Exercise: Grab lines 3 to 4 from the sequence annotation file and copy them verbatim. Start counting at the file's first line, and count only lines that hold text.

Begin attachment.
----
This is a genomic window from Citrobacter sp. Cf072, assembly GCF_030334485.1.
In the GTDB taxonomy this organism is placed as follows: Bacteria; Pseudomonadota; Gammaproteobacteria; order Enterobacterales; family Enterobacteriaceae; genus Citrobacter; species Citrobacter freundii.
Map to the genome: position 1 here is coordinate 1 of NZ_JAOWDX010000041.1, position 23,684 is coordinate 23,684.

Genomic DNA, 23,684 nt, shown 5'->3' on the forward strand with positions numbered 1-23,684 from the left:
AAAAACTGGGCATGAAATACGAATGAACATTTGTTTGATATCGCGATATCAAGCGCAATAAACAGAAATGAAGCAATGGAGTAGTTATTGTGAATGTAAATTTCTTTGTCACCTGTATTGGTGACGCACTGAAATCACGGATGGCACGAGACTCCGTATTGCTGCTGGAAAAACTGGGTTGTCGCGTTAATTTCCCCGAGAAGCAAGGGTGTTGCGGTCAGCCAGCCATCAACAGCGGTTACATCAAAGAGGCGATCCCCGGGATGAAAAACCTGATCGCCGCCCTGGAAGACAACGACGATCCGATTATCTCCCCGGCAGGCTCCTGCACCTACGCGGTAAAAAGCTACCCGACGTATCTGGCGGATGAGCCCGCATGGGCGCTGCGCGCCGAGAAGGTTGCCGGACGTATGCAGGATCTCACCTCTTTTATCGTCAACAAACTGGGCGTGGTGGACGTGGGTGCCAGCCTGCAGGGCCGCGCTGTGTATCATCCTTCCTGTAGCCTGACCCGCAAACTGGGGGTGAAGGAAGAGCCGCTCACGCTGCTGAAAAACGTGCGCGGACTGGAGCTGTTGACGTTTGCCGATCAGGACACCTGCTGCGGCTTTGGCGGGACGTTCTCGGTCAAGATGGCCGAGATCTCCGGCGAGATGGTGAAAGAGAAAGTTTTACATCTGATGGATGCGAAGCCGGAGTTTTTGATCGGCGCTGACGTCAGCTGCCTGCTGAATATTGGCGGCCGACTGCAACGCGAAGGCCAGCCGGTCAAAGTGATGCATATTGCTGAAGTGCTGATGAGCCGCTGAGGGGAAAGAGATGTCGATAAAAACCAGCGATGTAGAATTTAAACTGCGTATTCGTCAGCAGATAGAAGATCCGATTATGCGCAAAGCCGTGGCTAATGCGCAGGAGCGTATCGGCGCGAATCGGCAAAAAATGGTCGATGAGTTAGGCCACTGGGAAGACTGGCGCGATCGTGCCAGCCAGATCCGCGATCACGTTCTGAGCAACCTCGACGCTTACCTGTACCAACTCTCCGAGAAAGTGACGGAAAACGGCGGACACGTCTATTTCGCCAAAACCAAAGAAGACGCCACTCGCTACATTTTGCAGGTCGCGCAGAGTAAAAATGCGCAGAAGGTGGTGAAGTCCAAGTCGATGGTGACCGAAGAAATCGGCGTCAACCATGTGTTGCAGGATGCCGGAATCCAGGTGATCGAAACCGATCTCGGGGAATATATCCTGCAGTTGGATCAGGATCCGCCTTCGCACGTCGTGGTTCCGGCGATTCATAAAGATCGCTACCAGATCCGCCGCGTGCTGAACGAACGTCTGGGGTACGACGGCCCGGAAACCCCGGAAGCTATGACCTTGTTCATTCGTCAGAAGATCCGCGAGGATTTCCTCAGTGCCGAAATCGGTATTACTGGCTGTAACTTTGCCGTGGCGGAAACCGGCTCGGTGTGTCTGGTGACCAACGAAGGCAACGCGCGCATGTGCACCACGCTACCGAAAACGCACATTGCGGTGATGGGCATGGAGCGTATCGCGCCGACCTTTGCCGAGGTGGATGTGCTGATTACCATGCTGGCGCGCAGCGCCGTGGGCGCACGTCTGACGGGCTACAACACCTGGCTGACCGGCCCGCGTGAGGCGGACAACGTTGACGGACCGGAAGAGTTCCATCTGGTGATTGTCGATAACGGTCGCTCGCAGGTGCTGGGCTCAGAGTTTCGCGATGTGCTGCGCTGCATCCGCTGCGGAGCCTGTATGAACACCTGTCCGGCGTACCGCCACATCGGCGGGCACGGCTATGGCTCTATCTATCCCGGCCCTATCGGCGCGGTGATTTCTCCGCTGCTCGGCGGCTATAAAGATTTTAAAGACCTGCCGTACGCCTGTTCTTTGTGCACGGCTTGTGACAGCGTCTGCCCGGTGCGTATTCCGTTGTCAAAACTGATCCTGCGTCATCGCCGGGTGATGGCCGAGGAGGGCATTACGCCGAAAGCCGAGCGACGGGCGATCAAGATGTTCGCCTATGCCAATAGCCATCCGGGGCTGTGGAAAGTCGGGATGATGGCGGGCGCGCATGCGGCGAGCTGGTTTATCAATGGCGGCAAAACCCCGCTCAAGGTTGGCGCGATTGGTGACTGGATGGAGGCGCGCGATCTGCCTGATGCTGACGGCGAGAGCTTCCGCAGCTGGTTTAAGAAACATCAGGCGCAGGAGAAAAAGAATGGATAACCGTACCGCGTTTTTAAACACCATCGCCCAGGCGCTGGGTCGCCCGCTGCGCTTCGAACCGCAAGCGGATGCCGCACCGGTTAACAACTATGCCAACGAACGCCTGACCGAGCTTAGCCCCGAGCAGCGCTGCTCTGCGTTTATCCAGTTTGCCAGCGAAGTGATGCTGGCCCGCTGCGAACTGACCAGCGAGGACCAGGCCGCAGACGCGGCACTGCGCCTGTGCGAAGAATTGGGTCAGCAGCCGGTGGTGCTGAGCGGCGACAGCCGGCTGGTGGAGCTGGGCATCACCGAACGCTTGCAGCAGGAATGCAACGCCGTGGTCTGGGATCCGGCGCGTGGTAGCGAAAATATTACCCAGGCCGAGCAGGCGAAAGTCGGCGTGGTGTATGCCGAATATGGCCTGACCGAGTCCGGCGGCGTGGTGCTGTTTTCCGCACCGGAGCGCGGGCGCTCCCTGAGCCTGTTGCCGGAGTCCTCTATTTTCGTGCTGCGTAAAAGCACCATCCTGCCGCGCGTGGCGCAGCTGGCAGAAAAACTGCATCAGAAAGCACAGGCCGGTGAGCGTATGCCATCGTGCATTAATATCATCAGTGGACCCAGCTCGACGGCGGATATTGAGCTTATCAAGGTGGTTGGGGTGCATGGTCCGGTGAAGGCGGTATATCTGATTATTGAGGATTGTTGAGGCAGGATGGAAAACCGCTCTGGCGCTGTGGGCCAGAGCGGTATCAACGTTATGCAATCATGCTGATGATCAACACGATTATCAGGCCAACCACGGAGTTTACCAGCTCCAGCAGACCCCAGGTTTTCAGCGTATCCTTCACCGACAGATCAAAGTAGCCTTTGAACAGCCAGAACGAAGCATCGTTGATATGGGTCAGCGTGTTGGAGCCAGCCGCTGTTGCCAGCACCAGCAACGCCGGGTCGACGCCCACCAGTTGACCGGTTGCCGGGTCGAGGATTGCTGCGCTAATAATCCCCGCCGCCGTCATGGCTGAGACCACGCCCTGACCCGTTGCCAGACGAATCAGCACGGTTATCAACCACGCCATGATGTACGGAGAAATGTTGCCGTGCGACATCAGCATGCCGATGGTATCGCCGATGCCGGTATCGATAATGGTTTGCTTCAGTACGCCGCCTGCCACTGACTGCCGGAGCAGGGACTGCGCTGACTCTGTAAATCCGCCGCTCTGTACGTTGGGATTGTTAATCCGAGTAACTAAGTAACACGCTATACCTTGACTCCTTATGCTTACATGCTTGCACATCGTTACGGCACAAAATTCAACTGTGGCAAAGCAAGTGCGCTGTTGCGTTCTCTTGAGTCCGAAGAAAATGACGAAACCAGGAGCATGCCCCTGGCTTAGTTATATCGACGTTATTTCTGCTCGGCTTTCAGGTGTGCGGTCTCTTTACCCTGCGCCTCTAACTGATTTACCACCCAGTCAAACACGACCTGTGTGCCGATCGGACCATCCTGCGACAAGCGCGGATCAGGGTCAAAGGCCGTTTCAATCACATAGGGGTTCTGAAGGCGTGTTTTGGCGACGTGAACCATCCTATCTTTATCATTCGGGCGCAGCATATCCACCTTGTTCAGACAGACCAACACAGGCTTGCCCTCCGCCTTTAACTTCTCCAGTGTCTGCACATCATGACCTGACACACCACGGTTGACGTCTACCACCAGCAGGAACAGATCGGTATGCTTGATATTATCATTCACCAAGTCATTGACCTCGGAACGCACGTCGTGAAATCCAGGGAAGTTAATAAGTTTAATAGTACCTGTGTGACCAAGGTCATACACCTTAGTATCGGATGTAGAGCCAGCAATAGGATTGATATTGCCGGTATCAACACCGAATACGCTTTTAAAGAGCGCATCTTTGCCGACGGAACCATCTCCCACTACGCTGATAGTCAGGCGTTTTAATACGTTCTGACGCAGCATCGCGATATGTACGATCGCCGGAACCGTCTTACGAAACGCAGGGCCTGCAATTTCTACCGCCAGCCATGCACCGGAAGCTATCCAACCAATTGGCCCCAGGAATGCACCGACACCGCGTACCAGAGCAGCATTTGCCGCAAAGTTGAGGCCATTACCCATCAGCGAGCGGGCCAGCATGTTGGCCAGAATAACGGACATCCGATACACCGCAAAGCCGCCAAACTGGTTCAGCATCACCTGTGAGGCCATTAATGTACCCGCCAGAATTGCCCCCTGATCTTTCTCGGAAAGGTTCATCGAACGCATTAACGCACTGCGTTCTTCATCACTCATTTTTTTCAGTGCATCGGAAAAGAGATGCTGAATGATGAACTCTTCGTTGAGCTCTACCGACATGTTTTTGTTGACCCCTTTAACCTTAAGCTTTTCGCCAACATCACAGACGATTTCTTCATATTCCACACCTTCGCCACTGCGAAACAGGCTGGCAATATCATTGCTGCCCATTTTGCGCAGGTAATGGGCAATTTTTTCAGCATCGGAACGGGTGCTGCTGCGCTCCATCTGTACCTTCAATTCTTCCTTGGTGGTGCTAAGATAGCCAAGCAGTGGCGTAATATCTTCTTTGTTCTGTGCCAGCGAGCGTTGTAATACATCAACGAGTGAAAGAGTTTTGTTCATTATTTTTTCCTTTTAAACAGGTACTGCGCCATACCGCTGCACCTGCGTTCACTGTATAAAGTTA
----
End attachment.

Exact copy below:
Map to the genome: position 1 here is coordinate 1 of NZ_JAOWDX010000041.1, position 23,684 is coordinate 23,684.

Genomic DNA, 23,684 nt, shown 5'->3' on the forward strand with positions numbered 1-23,684 from the left: